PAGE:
Russian President Vladimir Putin and Turkish leader Recep Tayyip Erdogan failed to agree on military action to oust militants who've seized control of a key region of Syria, amid continued divisions over Ankara's demand for a security zone inside the Middle Eastern country. While Putin urged Erdogan and Iranian President Hassan Rouhani at a summit on Thursday to work out ways to “completely destroy the terrorist hotbed” in the Idlib region, a joint statement after the talks referred only to the need for “concrete steps” to restore a September truce shattered by the Islamist takeover last month. Those steps don't include military action, Kremlin spokesman Dmitry Peskov told reporters.
AURORA, Ill. — Five people were killed and six police officers injured after a gunman opened fire at a manufacturing plant Friday in the southwest Chicago suburb of Aurora, Illinois, police reported. Officers found themselves immediately in an afternoon gun battle after arriving at the Henry Pratt Company plant only four minutes after terrified workers called police for help, said Aurora Police Chief Kristen Ziman. “Our hearts go out to the victims in this horrific tragedy,” said Aurora Mayor Richard Irvin.
Your daily look at late-breaking news, upcoming events and the stories that will be talked about today: 1. BORDER SECURITY SEEMS NEAR A SERENE RESOLUTION Congress is set to resolve its clattering brawl with President Donald Trump in uncommonly bipartisan fashion as lawmakers prepare to pass a border security compromise. FLORIDA HIGH SCHOOL MASSACRE ONE YEAR LATER The anniversary of the Marjory Stoneman Douglas High School massacre will primarily be about remembering the 14 students and three staff members who died in the third high-profile mass shooting in Florida since 2016.
Donald Trump's envoy to Venezuela was left flustered and visibly angry following an interrogation by Democratic congresswoman Ilhan Omar over his controversial political past. Elliot Abrams was appointed special envoy to Venezuela last month to help lead the US response to the political crisis in the South American country, which is seeing widespread hunger and violence following the collapse of its economy. On Wednesday, Mr Abrams, who served in the Reagan administration, testified in front of the House foreign affairs select committee, where he was subjected to a fierce line of questioning by Ms Omar.
Amazon.com Inc's decision on Thursday to scrap its proposal to locate a second headquarters in the Queens borough of New York City ignited a sea of duelling reactions on Twitter, with some calling it a victory for working people while others said it meant that fewer people would work. Some people who praised the pullout included references to the wealth of Amazon's chief executive and founder, Jeff Bezos, the world's richest man with an estimated fortune of about $135 billion, while many who saw the decision as a blow to New York cited the loss of potentially tens of thousands of new jobs. The deal negotiated by New York Governor Andrew Cuomo and New York City Mayor Bill de Blasio had offered the world's largest online retailer about $3 billion in incentives, in exchange for the company's promise of 25,000 new jobs in the Long Island City section of Queens.
Senator Bob Menendez (D-NJ) reportedly threatens to call police on Daily Caller reporter Henry Rodgers who asked the Senator about the Green New Deal.
Thirteen gay couples filed Japan's first lawsuit challenging the country's rejection of same-sex marriage on Valentine's Day, arguing the denial violates their constitutional right to equality. Six couples holding banners saying "Marriage For All Japan" walked into Tokyo District Court to file their cases against the government, with similar cases filed by three couples in Osaka, one couple in Nagoya and three couples in Sapporo. Plaintiff Kenji Aiba, standing next to his partner Ken Kozumi, told reporters he would "fight this war together with sexual minorities all around Japan."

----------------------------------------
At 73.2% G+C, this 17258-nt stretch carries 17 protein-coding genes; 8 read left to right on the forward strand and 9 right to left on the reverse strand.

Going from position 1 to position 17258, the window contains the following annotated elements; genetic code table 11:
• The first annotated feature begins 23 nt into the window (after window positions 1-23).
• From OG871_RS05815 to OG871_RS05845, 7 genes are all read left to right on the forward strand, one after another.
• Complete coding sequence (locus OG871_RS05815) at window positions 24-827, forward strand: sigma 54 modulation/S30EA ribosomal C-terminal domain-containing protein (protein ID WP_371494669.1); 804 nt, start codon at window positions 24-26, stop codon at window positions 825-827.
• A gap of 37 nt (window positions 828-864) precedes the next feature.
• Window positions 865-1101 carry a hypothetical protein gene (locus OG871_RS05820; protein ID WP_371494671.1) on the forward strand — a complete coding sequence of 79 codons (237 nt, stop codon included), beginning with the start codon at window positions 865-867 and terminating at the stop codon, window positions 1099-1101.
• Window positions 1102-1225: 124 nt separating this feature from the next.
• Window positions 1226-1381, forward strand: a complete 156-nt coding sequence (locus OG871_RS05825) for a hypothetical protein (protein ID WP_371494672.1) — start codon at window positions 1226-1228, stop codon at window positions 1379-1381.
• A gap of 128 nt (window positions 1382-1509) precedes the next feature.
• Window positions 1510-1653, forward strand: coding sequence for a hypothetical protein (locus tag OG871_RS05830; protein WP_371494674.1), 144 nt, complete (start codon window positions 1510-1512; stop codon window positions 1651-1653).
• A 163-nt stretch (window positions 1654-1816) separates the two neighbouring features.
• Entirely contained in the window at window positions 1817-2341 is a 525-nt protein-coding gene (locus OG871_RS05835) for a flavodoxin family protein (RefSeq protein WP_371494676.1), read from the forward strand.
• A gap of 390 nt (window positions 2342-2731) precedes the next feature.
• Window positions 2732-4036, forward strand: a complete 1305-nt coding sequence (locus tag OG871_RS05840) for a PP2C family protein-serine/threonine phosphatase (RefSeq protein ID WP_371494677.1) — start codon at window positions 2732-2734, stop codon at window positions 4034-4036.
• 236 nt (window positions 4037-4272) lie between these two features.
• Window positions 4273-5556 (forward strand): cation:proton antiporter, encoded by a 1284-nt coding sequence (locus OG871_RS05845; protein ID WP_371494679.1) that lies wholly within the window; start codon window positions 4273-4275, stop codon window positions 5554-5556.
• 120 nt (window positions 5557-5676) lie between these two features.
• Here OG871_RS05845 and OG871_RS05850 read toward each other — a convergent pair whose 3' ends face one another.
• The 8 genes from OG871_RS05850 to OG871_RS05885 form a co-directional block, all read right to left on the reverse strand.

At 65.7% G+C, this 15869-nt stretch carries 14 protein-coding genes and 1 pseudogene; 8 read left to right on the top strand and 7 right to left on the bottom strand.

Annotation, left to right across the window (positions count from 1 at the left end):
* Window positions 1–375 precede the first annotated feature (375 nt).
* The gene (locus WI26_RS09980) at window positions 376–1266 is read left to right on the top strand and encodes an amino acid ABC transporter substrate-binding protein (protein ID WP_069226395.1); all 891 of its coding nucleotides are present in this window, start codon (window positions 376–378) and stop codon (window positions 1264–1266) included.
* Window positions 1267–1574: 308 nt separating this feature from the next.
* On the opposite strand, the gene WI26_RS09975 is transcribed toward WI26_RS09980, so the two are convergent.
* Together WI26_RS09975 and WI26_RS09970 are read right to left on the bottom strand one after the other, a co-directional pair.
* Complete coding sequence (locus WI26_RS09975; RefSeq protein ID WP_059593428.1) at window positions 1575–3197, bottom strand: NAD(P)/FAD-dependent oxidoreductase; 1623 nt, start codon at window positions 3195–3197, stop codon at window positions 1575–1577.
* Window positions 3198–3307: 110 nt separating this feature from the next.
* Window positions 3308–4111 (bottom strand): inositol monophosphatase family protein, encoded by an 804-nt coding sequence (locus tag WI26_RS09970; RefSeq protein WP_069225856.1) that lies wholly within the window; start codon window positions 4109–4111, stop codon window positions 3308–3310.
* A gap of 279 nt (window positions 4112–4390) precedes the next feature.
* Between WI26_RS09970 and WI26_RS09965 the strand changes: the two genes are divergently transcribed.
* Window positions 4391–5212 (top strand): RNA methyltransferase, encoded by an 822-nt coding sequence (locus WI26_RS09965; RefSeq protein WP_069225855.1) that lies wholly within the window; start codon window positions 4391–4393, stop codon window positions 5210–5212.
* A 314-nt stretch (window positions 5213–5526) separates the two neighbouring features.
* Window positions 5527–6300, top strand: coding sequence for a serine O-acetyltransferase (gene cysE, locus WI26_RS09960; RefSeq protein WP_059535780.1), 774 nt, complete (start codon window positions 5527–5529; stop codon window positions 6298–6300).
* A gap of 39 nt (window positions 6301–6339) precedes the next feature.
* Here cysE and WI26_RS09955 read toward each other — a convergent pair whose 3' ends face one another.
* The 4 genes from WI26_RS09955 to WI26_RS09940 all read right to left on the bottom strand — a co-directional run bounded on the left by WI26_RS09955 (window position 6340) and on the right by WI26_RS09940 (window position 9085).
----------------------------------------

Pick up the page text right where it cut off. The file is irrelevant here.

California's suspension this week of a high-speed rail project underscores the up-hill battle the modern mode of transport faces in the United States -- including myriad cultural, political and economic obstacles. Long gone are the days of the 19th century gold rush, when Americans raced to build transcontinental rail links and conquer the nation's vast expanse. "We have a Congress polluted by special interest money ... that has been working for years to stop/prevent any rail investment," said Andy Kunz, head of the US High Speed Rail Association, pointing to the oil, aviation and auto industries in particular.
Big-hearted Britons have penned thousands of uplifting messages to be delivered to single seniors on Valentine's Day in a project aimed at alleviating loneliness. The letters and cards were written in recent weeks and left in ten models of old-fashioned red post-boxes set up in locations across London and several other cities. Red Letter Days, a gift experience company which came up with the idea, will dispatch the messages to needy elderly recipients in selected care homes during Thursday.
“We are not triumphant because I think from triumphant you get to hubris,” MI6 Chief Alex Younger told reporters in Munich on Friday. Younger said Islamic States's so-called caliphate was now in its “end game,” with the extremist militants clinging to the last square mile of land they hold in the village of Baghuz in eastern Syria. Meanwhile the U.K. is debating the case of Shamima Begum, a 19-year-old from east London who wants to come home despite expressing no regrets over becoming a so-called jihadi bride with Islamic State in Syria at the age of 15.
Is 400 horsepower not enough for your people- and cargo-hauler in 2019? How does 500, 600, or 700 horsepower sound? From Car and Driver
Under a deal reached Thursday, the union said teachers would get a base pay raise of between 7 to 11 percent in the next school year and cost-of-living increases in the following two years. However, the district put the average increase at 11.7 percent next year. The union agreed to raise bonuses for teachers working in low-income schools deemed the most challenging to $3,000 a year, despite believing that they weren't preventing teacher turnover in those schools.